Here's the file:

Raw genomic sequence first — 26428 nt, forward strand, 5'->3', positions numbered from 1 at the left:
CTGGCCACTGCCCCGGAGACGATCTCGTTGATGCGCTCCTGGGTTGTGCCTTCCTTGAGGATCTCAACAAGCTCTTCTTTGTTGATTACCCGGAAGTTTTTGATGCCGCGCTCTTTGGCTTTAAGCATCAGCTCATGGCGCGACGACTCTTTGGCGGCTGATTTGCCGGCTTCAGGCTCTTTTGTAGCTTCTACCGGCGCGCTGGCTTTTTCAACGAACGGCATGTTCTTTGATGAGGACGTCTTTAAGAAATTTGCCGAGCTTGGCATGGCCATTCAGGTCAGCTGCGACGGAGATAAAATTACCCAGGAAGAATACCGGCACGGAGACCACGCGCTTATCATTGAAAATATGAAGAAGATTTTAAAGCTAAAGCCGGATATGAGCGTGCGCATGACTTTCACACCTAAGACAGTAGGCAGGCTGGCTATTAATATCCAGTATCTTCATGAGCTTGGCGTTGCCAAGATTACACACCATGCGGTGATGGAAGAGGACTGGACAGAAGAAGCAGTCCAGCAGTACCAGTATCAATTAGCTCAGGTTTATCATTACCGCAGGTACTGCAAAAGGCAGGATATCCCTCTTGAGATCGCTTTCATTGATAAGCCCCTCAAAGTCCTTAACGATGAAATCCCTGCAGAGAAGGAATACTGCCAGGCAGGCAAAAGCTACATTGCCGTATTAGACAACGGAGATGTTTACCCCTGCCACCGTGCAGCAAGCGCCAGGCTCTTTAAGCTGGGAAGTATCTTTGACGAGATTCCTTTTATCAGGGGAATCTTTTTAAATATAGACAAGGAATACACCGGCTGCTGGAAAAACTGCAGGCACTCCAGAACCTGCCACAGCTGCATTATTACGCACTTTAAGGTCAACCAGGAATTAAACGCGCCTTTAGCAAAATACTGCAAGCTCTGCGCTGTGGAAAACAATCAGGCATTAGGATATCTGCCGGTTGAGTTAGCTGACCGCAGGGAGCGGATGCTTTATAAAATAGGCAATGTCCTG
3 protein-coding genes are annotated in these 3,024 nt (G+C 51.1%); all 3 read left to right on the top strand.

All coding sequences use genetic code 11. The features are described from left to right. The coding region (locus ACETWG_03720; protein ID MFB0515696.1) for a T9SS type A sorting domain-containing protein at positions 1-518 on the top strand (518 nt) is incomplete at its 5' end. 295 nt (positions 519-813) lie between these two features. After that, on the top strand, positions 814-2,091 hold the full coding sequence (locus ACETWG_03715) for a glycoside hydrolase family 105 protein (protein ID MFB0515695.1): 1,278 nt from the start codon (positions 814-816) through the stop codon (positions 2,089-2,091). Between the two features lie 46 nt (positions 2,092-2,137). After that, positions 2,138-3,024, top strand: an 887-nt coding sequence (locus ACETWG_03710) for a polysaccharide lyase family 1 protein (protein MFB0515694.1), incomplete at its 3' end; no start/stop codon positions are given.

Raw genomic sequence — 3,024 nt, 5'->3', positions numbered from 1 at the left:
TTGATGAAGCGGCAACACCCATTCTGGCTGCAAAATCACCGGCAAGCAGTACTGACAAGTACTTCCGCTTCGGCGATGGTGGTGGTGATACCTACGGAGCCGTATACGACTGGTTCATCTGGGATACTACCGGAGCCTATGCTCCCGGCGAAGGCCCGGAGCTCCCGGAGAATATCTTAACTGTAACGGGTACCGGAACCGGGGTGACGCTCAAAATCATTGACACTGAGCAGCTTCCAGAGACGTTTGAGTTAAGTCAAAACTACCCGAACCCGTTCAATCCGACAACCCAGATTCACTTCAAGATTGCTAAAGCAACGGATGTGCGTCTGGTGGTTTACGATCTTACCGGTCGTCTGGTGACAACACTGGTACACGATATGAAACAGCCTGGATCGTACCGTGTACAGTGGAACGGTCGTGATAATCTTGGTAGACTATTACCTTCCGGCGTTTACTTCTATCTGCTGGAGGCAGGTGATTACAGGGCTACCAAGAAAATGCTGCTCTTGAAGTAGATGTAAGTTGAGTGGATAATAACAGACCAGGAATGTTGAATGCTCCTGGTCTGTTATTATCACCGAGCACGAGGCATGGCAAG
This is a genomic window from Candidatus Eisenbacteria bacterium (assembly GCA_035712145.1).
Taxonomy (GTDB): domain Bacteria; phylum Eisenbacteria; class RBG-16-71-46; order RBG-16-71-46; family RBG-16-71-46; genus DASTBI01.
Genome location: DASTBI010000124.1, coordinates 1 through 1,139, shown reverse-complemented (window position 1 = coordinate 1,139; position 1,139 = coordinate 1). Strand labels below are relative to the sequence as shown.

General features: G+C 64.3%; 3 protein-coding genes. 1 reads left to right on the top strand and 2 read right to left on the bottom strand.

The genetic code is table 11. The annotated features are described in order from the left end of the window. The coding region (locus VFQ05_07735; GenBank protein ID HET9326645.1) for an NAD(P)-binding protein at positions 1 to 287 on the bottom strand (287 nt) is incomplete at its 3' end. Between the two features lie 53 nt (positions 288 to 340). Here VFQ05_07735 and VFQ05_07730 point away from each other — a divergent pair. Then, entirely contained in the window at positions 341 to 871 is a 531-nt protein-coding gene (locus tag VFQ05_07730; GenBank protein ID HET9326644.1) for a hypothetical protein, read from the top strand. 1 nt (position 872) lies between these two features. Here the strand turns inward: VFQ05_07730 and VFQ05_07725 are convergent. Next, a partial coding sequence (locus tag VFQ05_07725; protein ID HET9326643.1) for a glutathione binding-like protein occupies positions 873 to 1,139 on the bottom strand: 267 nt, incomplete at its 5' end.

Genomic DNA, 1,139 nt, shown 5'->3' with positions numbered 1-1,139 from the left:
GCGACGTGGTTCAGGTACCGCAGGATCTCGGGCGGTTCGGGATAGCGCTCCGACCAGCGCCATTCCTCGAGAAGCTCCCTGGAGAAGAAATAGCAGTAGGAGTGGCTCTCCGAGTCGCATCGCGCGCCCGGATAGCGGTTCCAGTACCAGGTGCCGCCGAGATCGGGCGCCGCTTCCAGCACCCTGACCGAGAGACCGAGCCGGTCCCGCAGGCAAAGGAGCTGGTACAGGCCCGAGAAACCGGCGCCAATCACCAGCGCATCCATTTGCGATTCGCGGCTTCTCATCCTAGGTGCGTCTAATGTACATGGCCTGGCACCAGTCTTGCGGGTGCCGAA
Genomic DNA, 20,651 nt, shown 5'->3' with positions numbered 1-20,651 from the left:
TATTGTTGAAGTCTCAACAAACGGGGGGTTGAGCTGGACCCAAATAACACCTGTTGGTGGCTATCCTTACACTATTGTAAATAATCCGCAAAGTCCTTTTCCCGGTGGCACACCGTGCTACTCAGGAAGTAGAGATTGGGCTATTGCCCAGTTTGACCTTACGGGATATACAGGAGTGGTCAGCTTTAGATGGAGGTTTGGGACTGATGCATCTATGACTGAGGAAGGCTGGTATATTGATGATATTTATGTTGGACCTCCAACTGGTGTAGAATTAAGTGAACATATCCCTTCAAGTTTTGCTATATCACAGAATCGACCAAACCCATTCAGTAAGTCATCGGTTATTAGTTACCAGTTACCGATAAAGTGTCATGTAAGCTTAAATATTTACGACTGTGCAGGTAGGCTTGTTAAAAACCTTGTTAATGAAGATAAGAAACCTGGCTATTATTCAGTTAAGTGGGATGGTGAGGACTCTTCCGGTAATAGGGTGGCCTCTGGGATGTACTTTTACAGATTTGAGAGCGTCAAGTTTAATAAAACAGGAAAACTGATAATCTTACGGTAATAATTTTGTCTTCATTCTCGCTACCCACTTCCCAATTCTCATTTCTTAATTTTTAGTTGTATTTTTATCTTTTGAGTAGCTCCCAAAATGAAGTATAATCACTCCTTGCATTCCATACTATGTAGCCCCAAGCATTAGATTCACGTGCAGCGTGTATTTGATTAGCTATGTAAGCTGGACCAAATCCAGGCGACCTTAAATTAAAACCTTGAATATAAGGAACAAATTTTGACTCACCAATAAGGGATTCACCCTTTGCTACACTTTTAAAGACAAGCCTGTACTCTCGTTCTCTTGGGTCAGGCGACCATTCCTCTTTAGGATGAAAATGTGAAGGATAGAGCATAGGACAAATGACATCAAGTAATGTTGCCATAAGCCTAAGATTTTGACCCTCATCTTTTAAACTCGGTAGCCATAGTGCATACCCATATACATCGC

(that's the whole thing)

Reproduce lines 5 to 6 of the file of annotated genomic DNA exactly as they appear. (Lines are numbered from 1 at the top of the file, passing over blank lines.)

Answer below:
Raw genomic sequence — 3,024 nt, 5'->3', positions numbered from 1 at the left:
TTGATGAAGCGGCAACACCCATTCTGGCTGCAAAATCACCGGCAAGCAGTACTGACAAGTACTTCCGCTTCGGCGATGGTGGTGGTGATACCTACGGAGCCGTATACGACTGGTTCATCTGGGATACTACCGGAGCCTATGCTCCCGGCGAAGGCCCGGAGCTCCCGGAGAATATCTTAACTGTAACGGGTACCGGAACCGGGGTGACGCTCAAAATCATTGACACTGAGCAGCTTCCAGAGACGTTTGAGTTAAGTCAAAACTACCCGAACCCGTTCAATCCGACAACCCAGATTCACTTCAAGATTGCTAAAGCAACGGATGTGCGTCTGGTGGTTTACGATCTTACCGGTCGTCTGGTGACAACACTGGTACACGATATGAAACAGCCTGGATCGTACCGTGTACAGTGGAACGGTCGTGATAATCTTGGTAGACTATTACCTTCCGGCGTTTACTTCTATCTGCTGGAGGCAGGTGATTACAGGGCTACCAAGAAAATGCTGCTCTTGAAGTAGATGTAAGTTGAGTGGATAATAACAGACCAGGAATGTTGAATGCTCCTGGTCTGTTATTATCACCGAGCACGAGGCATGGCAAG